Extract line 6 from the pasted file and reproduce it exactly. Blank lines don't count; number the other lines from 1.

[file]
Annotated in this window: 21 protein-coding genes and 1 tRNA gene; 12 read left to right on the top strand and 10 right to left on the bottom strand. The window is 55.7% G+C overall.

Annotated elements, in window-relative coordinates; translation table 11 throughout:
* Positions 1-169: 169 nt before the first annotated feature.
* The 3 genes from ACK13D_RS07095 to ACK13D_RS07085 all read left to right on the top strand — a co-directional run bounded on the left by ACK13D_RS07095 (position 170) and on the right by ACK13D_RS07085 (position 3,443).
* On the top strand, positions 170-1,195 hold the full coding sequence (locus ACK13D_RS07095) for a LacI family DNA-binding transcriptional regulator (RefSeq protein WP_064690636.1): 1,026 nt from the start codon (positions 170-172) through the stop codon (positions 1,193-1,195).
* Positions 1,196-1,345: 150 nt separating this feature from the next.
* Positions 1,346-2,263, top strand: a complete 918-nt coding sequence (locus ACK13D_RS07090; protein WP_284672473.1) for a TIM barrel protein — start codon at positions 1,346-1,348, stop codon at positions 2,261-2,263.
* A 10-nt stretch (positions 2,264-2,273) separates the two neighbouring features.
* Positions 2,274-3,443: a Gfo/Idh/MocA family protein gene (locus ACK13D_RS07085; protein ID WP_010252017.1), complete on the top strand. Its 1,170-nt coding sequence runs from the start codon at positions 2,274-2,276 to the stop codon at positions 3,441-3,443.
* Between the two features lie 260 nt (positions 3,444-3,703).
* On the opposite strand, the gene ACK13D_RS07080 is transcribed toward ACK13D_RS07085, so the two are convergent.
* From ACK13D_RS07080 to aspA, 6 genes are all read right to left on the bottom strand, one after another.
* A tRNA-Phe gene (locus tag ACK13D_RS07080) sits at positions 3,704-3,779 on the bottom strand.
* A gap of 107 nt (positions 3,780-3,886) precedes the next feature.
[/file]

* Positions 1,196-1,345: 150 nt separating this feature from the next.